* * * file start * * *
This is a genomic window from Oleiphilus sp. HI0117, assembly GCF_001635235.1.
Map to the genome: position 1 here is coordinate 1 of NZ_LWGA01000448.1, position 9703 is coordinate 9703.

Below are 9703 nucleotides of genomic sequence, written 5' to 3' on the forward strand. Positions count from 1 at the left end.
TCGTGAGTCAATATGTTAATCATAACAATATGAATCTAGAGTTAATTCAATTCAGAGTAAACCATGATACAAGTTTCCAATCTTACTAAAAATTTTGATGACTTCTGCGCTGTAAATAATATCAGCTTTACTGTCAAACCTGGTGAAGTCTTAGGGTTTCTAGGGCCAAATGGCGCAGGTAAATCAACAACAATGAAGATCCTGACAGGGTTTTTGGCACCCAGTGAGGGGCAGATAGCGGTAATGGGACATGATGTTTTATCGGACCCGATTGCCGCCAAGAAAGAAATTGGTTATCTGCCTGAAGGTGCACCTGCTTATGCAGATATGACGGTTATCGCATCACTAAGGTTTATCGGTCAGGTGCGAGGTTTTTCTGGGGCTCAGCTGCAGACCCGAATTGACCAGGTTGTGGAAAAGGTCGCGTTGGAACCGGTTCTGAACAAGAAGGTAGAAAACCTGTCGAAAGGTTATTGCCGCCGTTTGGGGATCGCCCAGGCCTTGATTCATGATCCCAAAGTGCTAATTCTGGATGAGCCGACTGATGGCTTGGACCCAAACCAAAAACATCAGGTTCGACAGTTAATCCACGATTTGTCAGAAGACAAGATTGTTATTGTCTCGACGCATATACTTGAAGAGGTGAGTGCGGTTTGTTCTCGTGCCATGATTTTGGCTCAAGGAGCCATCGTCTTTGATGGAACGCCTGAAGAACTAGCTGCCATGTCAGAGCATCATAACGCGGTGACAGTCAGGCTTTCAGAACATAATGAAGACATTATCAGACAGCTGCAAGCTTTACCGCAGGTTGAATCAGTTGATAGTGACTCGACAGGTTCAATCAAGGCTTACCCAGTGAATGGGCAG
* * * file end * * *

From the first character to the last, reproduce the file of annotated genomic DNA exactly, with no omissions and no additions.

This is a genomic window from Oleiphilus sp. HI0117, assembly GCF_001635235.1.
Map to the genome: position 1 here is coordinate 1 of NZ_LWGA01000448.1, position 9703 is coordinate 9703.

Below are 9703 nucleotides of genomic sequence, written 5' to 3' on the forward strand. Positions count from 1 at the left end.
TCGTGAGTCAATATGTTAATCATAACAATATGAATCTAGAGTTAATTCAATTCAGAGTAAACCATGATACAAGTTTCCAATCTTACTAAAAATTTTGATGACTTCTGCGCTGTAAATAATATCAGCTTTACTGTCAAACCTGGTGAAGTCTTAGGGTTTCTAGGGCCAAATGGCGCAGGTAAATCAACAACAATGAAGATCCTGACAGGGTTTTTGGCACCCAGTGAGGGGCAGATAGCGGTAATGGGACATGATGTTTTATCGGACCCGATTGCCGCCAAGAAAGAAATTGGTTATCTGCCTGAAGGTGCACCTGCTTATGCAGATATGACGGTTATCGCATCACTAAGGTTTATCGGTCAGGTGCGAGGTTTTTCTGGGGCTCAGCTGCAGACCCGAATTGACCAGGTTGTGGAAAAGGTCGCGTTGGAACCGGTTCTGAACAAGAAGGTAGAAAACCTGTCGAAAGGTTATTGCCGCCGTTTGGGGATCGCCCAGGCCTTGATTCATGATCCCAAAGTGCTAATTCTGGATGAGCCGACTGATGGCTTGGACCCAAACCAAAAACATCAGGTTCGACAGTTAATCCACGATTTGTCAGAAGACAAGATTGTTATTGTCTCGACGCATATACTTGAAGAGGTGAGTGCGGTTTGTTCTCGTGCCATGATTTTGGCTCAAGGAGCCATCGTCTTTGATGGAACGCCTGAAGAACTAGCTGCCATGTCAGAGCATCATAACGCGGTGACAGTCAGGCTTTCAGAACATAATGAAGACATTATCAGACAGCTGCAAGCTTTACCGCAGGTTGAATCAGTTGATAGTGACTCGACAGGTTCAATCAAGGCTTACCCAGTGAATGGGCAG